We have two great interviews this week. First up, Magdalena Edwards joins co-hosts Kate Wolf and Medaya Ocher to discuss her article for LARB "Benjamin Moser and the Smallest Woman in the World," which has gone viral. This dialogue is no less gripping, as Magdalena outlines her experience working with a publishing industry icon as the hired translator for Clarice Lispector's The Chandelier; and what that harrowing experience led her to reveal about the sordid underbelly of intellectual accreditation. Suffice to say, the powerful readily exploit the vulnerable; but, in this case, the pen and the podcast are gaining the upper hand. Then, Kate and Medaya are joined by Jess Row to discuss his new groundbreaking work White Flights: Race, Fiction, and the American imagination. Row brilliantly critiques a broad range of white American authors as he advocates for reparative writing, in which writers use fiction "to approach each other again" in full awareness of America's long racist history. It's nothing short of a clarion call for authors to ply their trade in the fight against Trump and the on-going racist/enthno-nationalist revival that he leads.
(p.s. The amount of great literature referenced and discussed in both halves of this podcast would satisfy anyone's late summer reading list.)
LARB's Medaya Ocher talks with Steven Bognar and Julia Reichert about their new film which documents the recent history of an American factory in Dayton, OH that was closed last decade and re-opened this decade under Chinese ownership and management. The tale is rife with paradoxes: the communists are the capitalists; and the workers from the land of Reagan and Trump channel socialist solidarity as they move to form a union against the wishes of the folks from the People's Republic. The conversation fills in the backstory; and, along the way, reveals what makes this highly political documentary so compelling - the filmmakers' drive to capture the humanity of all the players in the drama.
Also, author Anthony McCann returns to recommend No One Knows My History, Fawn Brodie's beautifully written biography of Joseph Smith, the founding prophet of the Mormon religion.
One of the most pressing issues facing American society is the rise of a radical anti-government right wing movement over the past few decades; and now, in particular, its relationship to President Trump. Author Anthony McCann goes right to heart of this movement in his new book Shadowlands: Fear and Freedom at the Oregon Standoff, the product of his first hand experience covering the Ammon Bundy-led occupation of the Malheur National Wildlife Refuge in Oregon in early 2016. In this illuminating conversation with co-hosts Kate Wolf, Eric Newman, and Medaya Ocher, McCann's observations about the array of characters at the heart of this dramatic stand off in isolated rural America both confirm and dramatically deny expectations. What is clear is that this movement, for worse not for better, now has deep roots in our country. Yet McCann's unflinching reporting points a way forward: nothing is to be gained by further isolation and vilification versus direct engagement with people, including with this troubled-but-fascinating lot.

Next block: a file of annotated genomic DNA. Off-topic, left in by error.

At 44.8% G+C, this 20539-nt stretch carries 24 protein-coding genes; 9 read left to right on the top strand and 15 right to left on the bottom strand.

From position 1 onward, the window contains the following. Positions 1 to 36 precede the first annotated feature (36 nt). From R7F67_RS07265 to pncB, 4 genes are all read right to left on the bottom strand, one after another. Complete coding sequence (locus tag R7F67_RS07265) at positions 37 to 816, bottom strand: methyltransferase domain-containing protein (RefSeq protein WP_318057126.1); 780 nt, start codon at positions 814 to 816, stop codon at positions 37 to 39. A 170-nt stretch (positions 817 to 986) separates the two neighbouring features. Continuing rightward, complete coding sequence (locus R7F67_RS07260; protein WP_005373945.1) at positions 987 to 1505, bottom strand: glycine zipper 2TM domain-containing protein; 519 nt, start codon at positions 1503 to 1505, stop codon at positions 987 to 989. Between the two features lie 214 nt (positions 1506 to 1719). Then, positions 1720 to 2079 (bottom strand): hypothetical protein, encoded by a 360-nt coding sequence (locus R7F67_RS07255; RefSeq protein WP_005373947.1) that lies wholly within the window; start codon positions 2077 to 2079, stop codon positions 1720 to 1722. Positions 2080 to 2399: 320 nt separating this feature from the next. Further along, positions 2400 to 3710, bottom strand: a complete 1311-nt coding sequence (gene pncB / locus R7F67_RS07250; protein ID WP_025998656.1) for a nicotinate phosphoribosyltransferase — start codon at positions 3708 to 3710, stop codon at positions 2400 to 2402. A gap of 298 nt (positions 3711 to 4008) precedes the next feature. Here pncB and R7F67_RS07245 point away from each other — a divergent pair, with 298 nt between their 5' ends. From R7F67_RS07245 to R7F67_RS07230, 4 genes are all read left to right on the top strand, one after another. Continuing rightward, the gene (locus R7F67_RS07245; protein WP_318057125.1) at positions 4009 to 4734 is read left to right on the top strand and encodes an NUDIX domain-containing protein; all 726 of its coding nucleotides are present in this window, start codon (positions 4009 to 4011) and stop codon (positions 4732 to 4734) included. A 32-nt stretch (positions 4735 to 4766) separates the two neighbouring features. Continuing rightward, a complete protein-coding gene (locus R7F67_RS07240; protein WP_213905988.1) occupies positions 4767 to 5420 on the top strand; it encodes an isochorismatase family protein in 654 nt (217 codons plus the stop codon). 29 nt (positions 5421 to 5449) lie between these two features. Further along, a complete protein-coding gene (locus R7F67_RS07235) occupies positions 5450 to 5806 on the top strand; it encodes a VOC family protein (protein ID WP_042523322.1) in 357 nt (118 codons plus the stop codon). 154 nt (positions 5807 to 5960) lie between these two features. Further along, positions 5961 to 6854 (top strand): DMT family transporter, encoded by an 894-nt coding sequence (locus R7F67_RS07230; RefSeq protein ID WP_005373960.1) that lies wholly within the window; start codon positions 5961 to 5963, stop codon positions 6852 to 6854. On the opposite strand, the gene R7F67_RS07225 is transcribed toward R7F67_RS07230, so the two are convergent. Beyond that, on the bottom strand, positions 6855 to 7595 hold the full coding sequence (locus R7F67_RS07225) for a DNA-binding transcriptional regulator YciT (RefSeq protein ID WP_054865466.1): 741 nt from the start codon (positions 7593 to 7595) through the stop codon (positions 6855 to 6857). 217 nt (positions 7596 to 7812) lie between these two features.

Also, Lyra Kilston returns to recommend Laila Lalami's heralded 2014 novel, The Moor's Account.
"There's so much there, and it's so fascinating" observes co-host Kate Wolf after Lyra Kilston opens this week's podcast with a summary of her new book Sun Seekers: The Cure of California. Kate might as well be talking about the entire history, brief yet spectacular, of Southern California. This week's show unveils another of the spectacular paradoxes that define the rise of the Golden State Paradise/Dystopia - the relationship between California Modernism to European Sanatorium culture. If you've ever marveled at the modern architectural jewels that dot the LA landscape; and fantasized about a refined European ex-pat community that built them - prepare to have your dreams recast (in the best SoCal tradition!). Lyra spins fascinating tales that will challenge your understanding of LA history, in dialogue with Kate and Eric Newman,
Also, Hanif Abdurraqib returns to recommend Harmony Holiday's new book of poetry, A Jazz Funeral for Uncle Tom.
What could possibly be more of an LA literary event: James Ellroy reading from his new novel, This storm, then talking with Tom Lutz, founder and Editor-in-Chief of the Los Angles Review of Books - and even taking questions from the audience (you simply need to hear his answer to a question about Trump). It's the greatest contemporary practitioner of the great LA genre, live in LA!